Few studies have directly assessed the toxicity of Corexit EC9580A™ and much of the existing literature has focused on marine applications and acute lethality endpoints . The acute lethality of SWA is typically at higher concentrations (10-1000’smg/L range) than the toxic effects of oil, which is maximally 1mg/L (reviewed in Chen et al. ). However, some concern for biological impacts at lower concentrations have been identified. Black et al.  reported impaired movement and buoyancy among adult water striders (Metrobates sp.) within 5 minutes of exposure to 12g of the SWA applied to the water surface of 1.7m diameter freshwater mesocosms. The effect was evident even when oil was not present and the authors suggested that it arose via a physical, rather than toxic, mechanism. Application of Corexit EC9580A™ SWA (1.2ml in 800ml microcosms) increased long term (186d) toxicity of both South Louisiana Crude and diesel to the freshwater sediment dwelling organism Chironomus tentans and to two test organisms that reside in the water column, Daphnia pulex and Japanese medaka (Oryzias latipes), prompting the authors to recommend against use of the product for oil spill response operations in freshwater marshes . It has also been suggested that solvent-based shoreline cleaning agents, including Corexit EC9580A™, may be more bioavailable to sediment bound organisms and that additional study of nearshore benthic organisms is warranted .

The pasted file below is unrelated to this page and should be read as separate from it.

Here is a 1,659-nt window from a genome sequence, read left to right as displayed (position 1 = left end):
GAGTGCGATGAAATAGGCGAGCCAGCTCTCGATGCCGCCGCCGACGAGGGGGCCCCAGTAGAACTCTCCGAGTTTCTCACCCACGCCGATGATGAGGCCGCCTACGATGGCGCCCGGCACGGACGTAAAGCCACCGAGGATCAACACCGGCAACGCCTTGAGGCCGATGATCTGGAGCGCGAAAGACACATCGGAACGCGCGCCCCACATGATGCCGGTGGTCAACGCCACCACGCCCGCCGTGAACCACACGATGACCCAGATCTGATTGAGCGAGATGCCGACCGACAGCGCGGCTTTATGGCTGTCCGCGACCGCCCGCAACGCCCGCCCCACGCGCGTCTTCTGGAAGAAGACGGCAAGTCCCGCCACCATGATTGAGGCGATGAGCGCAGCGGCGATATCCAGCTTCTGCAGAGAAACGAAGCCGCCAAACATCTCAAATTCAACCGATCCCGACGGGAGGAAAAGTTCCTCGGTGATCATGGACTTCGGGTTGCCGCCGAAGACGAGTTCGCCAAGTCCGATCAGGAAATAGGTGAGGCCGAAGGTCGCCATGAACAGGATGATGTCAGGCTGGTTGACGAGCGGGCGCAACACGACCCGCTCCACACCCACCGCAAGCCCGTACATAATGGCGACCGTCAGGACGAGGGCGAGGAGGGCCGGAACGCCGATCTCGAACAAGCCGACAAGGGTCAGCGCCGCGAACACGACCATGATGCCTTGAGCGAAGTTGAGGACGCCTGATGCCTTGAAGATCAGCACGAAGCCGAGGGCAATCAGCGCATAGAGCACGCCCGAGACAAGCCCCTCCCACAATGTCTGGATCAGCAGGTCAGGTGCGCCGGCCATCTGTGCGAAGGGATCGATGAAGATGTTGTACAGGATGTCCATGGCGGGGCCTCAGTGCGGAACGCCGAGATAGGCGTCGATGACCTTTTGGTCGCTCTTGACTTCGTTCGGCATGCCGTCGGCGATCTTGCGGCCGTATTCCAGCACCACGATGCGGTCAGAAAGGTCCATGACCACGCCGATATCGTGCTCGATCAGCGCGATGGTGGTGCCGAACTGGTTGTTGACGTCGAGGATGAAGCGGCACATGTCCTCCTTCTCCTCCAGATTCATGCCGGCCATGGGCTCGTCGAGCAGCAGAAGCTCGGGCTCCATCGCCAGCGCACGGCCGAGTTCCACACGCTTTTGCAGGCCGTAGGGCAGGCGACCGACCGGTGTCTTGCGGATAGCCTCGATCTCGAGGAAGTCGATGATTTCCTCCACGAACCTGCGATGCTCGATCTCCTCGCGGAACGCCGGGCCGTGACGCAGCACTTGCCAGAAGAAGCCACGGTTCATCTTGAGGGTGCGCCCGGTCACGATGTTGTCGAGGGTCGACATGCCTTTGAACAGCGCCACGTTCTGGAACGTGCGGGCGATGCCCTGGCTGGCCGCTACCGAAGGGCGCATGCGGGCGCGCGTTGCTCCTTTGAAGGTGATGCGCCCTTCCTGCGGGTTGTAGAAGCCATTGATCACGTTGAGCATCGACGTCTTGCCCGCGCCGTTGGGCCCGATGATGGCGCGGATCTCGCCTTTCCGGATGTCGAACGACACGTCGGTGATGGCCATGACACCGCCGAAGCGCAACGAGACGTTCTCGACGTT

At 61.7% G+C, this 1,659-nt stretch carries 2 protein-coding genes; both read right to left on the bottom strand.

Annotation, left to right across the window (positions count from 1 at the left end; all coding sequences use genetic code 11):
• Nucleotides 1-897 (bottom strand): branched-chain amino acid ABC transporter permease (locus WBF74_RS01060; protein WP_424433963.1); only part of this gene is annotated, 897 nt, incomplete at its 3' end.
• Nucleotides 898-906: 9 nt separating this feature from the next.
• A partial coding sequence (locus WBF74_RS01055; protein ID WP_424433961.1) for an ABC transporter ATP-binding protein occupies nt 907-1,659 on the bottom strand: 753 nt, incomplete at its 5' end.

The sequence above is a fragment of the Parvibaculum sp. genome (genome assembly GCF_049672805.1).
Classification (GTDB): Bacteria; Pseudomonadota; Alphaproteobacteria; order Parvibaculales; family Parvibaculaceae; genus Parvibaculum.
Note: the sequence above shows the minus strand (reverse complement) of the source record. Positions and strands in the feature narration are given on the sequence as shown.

In conclusion, while Corexit EC9580A™ appreciably improved oil recovery for shorelines with rock/cobble substrates in our study, recovery was only marginally improved in wetlands with organic substates. Coupled with the potential for undesirable impacts to benthic organisms and demonstrated effects on surface dwelling biota we suggest that solvent based SWAs should not be considered as part of primary oil spill response measures in low energy freshwater environments with organic sediments.
Taylor E, Challenger G, Rios J, Morris J, McCarthy MW, et al. (2014) Dilbit Crude Oil Weathering on Brackish Water: Meso-scale Tests of Behavior and Spill Countermeasures. Proc of the 35th Arctic Marine Oilspill Program (AMOP) Technical Seminar on Environmental Contamination and Response: June 3-5, 2014: Canmore (Alberta), Canada.
Fingas M (2015) Review of the Properties and Behaviour of Diluted Bitumens. Proceeding of the 39th Arctic and Marine Oil-spill Program Technical Seminar, Vancouver, British Columbia, Canada, pp. 470-494.
Stantec (2012) Summary of Clean-Up and Effects of the 2007 Spill of Oil from Trans Mountain Pipeline to Burrard Inlet, Project Report 1231-10505.
Palace VP, Peters LE, Berard-Brown N, Smyth P, Shanoff T, et al. (2021) Assessing Monitored Natural Recovery for remediating crude oil spills in freshwater environments: The Freshwater Oil Spill Remediation Study (FOReSt) at the Experimental Lakes Area, Canada. Proceedings of the International Oil Spill Conference. (In Press)